Okay, so October might have been an incredibly full one for short fiction, but I couldn't resist when I was asked to look at this new novella. Cooking! Urban Fantasy! Gruesome Deaths! There are few things in this world that will entice me more, and as this is a novella it didn't exactly break the bank time-wise. It is the longest single story I've reviewed on this site, but I've been meaning to read more novellas and this was a great place to start. And just in time for Halloween! I'm rather new to novellas, and very new to Abaddon Books, but given the quality of this story I might need to go out and see what else they offer. To the review!
"Rupert Wong, Cannibal Chef" by Cassandra Khaw (28,027 words)
In the streets of Kuala Lumpur a war is brewing and Rupert Wong finds himself in the center of it, a pawn of everyone and very definitely not master of his own destiny. And it's this lack of driving charge that defines Rupert, that gives him a certain charm while also making the story deeper than it might seem at first when all the gore and humor distract from what is a rather layered message about the nature of corruption and the possibility of doing the right thing in a world where the chips are obviously stacked against it.
I say Rupert is charming because he is, his voice light and long suffering. He's the kind of put-upon detective that fits right in with the noir atmosphere and insane shenanigans that kick off the story and never stop as Rupert is drawn deeper and deeper into plots so far over his head it's surprising he's not crushed by the water pressure. Through it all Rupert is sarcastic and relatively calm. Part of it is that he's been around the block, seen a lot of shit, but there's something else going on that I want to touch on because I feel it gets to the heart of what makes this such an interesting story. It is: Rupert Wong is sort of an asshole. Yes, he tries to do the right thing in his mind, but what I found so interesting about the story was that he's not really a heroic character. He does good in the first place not out of any desire to see things better but to avoid Hell. He acts in this investigation not because he values the truth but because he has a lot to lose, or to gain.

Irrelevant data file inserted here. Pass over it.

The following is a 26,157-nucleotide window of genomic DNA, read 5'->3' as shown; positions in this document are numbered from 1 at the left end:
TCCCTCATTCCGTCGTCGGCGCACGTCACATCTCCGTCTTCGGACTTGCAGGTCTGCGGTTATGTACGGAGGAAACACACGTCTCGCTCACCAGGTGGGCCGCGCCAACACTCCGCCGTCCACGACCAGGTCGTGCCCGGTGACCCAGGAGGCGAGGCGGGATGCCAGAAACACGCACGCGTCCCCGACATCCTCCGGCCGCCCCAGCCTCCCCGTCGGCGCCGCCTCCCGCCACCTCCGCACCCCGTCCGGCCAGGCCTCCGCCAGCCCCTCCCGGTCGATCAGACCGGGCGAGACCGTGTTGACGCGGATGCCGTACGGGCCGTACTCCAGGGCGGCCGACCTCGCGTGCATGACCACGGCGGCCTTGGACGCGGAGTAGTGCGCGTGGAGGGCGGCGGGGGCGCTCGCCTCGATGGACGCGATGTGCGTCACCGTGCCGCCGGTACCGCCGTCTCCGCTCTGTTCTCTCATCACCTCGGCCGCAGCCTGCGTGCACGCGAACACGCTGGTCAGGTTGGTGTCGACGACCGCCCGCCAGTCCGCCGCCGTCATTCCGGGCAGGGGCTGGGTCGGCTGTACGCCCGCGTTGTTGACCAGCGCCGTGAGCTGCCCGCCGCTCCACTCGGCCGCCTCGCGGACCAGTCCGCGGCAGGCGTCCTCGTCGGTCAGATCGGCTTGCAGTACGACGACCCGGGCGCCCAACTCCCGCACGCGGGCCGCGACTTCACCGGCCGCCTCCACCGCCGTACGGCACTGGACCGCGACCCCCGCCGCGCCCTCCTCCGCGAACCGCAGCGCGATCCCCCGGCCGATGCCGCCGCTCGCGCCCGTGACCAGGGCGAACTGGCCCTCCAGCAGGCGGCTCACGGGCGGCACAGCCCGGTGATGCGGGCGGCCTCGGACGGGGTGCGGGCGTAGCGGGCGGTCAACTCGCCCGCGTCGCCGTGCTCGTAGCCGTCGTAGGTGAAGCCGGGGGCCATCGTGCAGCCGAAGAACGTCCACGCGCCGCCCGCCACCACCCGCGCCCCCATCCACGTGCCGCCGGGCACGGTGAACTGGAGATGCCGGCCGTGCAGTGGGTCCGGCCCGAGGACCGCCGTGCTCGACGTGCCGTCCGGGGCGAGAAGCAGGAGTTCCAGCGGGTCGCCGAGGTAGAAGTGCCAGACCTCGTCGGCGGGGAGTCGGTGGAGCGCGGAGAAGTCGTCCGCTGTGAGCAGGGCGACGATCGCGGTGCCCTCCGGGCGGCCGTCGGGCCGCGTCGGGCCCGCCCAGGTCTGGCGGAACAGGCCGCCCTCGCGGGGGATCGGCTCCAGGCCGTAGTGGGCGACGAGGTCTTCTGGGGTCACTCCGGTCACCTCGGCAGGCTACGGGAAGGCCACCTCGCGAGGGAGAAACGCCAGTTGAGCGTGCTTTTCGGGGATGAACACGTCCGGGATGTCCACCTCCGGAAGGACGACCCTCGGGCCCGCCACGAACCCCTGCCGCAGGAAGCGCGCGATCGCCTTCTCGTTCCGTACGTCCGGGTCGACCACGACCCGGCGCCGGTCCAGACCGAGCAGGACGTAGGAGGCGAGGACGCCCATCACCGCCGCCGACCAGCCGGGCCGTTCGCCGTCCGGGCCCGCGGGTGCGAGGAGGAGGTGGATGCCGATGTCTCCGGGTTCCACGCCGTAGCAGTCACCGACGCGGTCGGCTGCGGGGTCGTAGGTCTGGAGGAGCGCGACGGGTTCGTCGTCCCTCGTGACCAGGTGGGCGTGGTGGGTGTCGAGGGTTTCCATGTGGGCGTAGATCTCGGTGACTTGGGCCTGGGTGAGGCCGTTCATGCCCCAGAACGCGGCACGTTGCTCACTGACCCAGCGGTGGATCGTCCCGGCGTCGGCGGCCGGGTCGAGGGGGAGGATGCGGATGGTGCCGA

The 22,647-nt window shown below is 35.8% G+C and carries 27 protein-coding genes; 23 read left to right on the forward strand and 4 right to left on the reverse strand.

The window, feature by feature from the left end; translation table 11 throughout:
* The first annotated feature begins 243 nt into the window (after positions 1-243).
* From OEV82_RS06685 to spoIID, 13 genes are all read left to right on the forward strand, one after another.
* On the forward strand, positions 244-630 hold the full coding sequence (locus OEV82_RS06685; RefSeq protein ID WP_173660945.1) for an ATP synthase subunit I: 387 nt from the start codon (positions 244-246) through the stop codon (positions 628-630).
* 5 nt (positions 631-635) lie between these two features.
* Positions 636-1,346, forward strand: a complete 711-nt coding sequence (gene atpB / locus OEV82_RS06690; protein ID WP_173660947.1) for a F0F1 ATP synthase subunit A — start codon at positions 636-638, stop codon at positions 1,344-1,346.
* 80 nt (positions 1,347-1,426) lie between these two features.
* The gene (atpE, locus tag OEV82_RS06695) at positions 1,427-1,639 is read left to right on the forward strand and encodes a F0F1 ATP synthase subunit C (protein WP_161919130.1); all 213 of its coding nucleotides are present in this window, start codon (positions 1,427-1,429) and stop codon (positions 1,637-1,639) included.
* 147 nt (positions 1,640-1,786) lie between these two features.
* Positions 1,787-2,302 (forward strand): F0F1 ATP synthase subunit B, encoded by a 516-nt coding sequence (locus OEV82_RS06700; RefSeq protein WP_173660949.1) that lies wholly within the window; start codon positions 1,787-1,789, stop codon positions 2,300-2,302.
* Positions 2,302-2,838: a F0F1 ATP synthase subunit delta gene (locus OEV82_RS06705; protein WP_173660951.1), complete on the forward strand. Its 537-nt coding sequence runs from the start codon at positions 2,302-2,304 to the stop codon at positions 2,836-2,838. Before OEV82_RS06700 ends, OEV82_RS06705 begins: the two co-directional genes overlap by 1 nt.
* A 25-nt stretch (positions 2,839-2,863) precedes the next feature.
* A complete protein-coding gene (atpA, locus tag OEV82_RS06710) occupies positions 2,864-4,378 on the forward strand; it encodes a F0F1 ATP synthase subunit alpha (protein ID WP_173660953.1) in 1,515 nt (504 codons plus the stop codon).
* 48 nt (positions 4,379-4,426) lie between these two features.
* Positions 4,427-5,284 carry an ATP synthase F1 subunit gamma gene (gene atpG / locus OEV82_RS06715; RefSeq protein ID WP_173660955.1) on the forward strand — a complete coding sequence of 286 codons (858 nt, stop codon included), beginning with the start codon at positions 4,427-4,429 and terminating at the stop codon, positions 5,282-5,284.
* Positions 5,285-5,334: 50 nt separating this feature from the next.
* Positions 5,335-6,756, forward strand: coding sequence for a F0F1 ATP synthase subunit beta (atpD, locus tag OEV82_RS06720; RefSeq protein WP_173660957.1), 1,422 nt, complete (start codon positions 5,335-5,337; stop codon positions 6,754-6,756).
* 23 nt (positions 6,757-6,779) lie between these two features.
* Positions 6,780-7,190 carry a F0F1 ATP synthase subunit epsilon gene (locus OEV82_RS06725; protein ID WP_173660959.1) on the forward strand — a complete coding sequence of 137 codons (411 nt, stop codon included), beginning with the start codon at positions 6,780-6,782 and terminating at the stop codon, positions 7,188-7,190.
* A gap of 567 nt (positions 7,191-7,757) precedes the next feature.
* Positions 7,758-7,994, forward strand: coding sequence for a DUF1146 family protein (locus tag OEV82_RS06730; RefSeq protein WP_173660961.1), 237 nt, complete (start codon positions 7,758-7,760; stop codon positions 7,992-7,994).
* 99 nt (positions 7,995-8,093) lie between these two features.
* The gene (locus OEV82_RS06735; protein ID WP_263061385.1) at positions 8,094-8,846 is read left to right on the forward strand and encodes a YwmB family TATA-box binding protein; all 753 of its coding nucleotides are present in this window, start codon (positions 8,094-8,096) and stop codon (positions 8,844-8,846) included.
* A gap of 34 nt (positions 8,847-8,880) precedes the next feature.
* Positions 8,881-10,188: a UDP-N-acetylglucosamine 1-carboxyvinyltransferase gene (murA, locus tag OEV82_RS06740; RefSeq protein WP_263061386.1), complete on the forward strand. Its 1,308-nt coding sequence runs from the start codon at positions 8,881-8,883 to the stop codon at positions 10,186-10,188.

Of course, it doesn't mean the story isn't incredibly fun. It is relentless in its action and rather cruel to Rupert any chance it gets, which means there's a lot of laughs and imagery that lives and breaths and sells the monsters present, the ghosts and gods and demigods, the violence and the shit and the absolute craziness that Rupert meets with an even gaze and a nervous chuckle. What it does mean is the story complicates the idea of the hero, the idea of the gritty detective, by being more transparent with Rupert as a character. With many noir stories, the detective is a gritty anti-hero, but the emphasis is still on hero. The idea is that they do more good than harm, that they get to the truth, that it takes a bad person to navigate a bad situation. Here, the emphasis shifts ever-so-slightly, because the feeling is not that it takes a bad person to face the clusterfuck of bad intentions that surround this mystery, but that bad people make the bad situation. That the selfishness that pervades Rupert (his desire for a "normal" life, his desire to avoid Hell, his desire to avoid the suffering he knows he helps perpetuate) is what ultimately allows the system to be corrupt.
And I think the stories does an excellent job of capturing that complex interplay of intent and outcome. It refuses to paint Rupert as either a hero or a victim. He is an agent working for himself, and by getting the reader on his side the story makes the reader complicit in his crimes, something that starts small but grows larger and larger, Rupert always thinking he's doing right while the reader must face their growing unease at each new layer of violence and crime. Not that Rupert thinks he has much of a choice, given the situation and the players involved, but that assumption of powerlessness is what beguiles him and the reader into thinking the situation must be faced with complacency. There are moments when Rupert has the opportunity to examine what he's doing, and he rushes on blindly instead.
What sells the entire story, then, is the ending, which goes out with more of a whimper than a bang. Not only does it set this up as only the first part of a larger story, but it refuses to let Rupert off the hook, refuses to let him be the hero riding in on a silver horse and setting things to right. Which is a great way to go it because it again confronts the reader with their own desire for that big showdown, confronts them with their own expectations about heroism and how stories work. Here the solutions are not black and white. The world is cast in shades of gray, and everyone has to deal with the implications of their actions. There is no real absolution. It's not the most satisfying of endings, but it fits, and it unsettles in a way that I think is important. In the end, the work succeeds at building a compelling world, a rich cast of characters, and a complex plot. I can only hope there is much more to come.